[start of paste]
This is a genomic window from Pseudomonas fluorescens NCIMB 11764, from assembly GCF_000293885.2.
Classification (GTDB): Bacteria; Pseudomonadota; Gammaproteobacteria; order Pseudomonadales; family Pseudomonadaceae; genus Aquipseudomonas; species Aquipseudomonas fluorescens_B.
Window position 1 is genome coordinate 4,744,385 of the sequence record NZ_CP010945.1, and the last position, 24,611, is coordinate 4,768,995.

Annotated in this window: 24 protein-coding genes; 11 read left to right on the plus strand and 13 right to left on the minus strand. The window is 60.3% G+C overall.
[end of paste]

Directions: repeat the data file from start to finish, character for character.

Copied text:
This is a genomic window from Pseudomonas fluorescens NCIMB 11764, from assembly GCF_000293885.2.
Classification (GTDB): Bacteria; Pseudomonadota; Gammaproteobacteria; order Pseudomonadales; family Pseudomonadaceae; genus Aquipseudomonas; species Aquipseudomonas fluorescens_B.
Window position 1 is genome coordinate 4,744,385 of the sequence record NZ_CP010945.1, and the last position, 24,611, is coordinate 4,768,995.

Annotated in this window: 24 protein-coding genes; 11 read left to right on the plus strand and 13 right to left on the minus strand. The window is 60.3% G+C overall.